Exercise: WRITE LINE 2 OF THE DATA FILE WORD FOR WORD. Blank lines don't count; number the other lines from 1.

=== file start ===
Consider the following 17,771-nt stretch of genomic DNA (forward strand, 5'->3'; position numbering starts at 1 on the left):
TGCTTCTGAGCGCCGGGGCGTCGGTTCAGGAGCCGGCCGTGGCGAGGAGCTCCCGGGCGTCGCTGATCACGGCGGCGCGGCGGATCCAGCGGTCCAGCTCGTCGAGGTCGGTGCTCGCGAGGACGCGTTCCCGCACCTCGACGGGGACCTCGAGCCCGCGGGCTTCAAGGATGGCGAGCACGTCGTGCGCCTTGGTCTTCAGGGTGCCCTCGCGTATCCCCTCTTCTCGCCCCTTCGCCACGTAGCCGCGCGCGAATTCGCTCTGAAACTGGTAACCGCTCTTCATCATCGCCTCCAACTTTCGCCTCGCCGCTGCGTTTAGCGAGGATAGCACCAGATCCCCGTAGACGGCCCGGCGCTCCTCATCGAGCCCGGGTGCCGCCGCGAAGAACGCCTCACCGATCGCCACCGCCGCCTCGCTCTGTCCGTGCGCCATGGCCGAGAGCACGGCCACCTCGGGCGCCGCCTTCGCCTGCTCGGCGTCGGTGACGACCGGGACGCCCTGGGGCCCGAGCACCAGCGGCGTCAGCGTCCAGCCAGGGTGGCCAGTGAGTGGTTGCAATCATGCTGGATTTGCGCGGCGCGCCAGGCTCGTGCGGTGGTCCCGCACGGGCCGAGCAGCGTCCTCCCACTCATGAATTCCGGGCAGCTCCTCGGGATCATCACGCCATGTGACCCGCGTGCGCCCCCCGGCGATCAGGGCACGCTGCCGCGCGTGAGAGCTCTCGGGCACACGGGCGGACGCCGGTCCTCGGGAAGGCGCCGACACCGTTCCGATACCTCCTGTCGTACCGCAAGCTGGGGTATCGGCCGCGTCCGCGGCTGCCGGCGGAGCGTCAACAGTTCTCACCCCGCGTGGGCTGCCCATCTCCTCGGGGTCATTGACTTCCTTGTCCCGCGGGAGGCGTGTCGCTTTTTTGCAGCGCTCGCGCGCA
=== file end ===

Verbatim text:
TGCTTCTGAGCGCCGGGGCGTCGGTTCAGGAGCCGGCCGTGGCGAGGAGCTCCCGGGCGTCGCTGATCACGGCGGCGCGGCGGATCCAGCGGTCCAGCTCGTCGAGGTCGGTGCTCGCGAGGACGCGTTCCCGCACCTCGACGGGGACCTCGAGCCCGCGGGCTTCAAGGATGGCGAGCACGTCGTGCGCCTTGGTCTTCAGGGTGCCCTCGCGTATCCCCTCTTCTCGCCCCTTCGCCACGTAGCCGCGCGCGAATTCGCTCTGAAACTGGTAACCGCTCTTCATCATCGCCTCCAACTTTCGCCTCGCCGCTGCGTTTAGCGAGGATAGCACCAGATCCCCGTAGACGGCCCGGCGCTCCTCATCGAGCCCGGGTGCCGCCGCGAAGAACGCCTCACCGATCGCCACCGCCGCCTCGCTCTGTCCGTGCGCCATGGCCGAGAGCACGGCCACCTCGGGCGCCGCCTTCGCCTGCTCGGCGTCGGTGACGACCGGGACGCCCTGGGGCCCGAGCACCAGCGGCGTCAGCGTCCAGCCAGGGTGGCCAGTGAGTGGTTGCAATCATGCTGGATTTGCGCGGCGCGCCAGGCTCGTGCGGTGGTCCCGCACGGGCCGAGCAGCGTCCTCCCACTCATGAATTCCGGGCAGCTCCTCGGGATCATCACGCCATGTGACCCGCGTGCGCCCCCCGGCGATCAGGGCACGCTGCCGCGCGTGAGAGCTCTCGGGCACACGGGCGGACGCCGGTCCTCGGGAAGGCGCCGACACCGTTCCGATACCTCCTGTCGTACCGCAAGCTGGGGTATCGGCCGCGTCCGCGGCTGCCGGCGGAGCGTCAACAGTTCTCACCCCGCGTGGGCTGCCCATCTCCTCGGGGTCATTGACTTCCTTGTCCCGCGGGAGGCGTGTCGCTTTTTTGCAGCGCTCGCGCGCA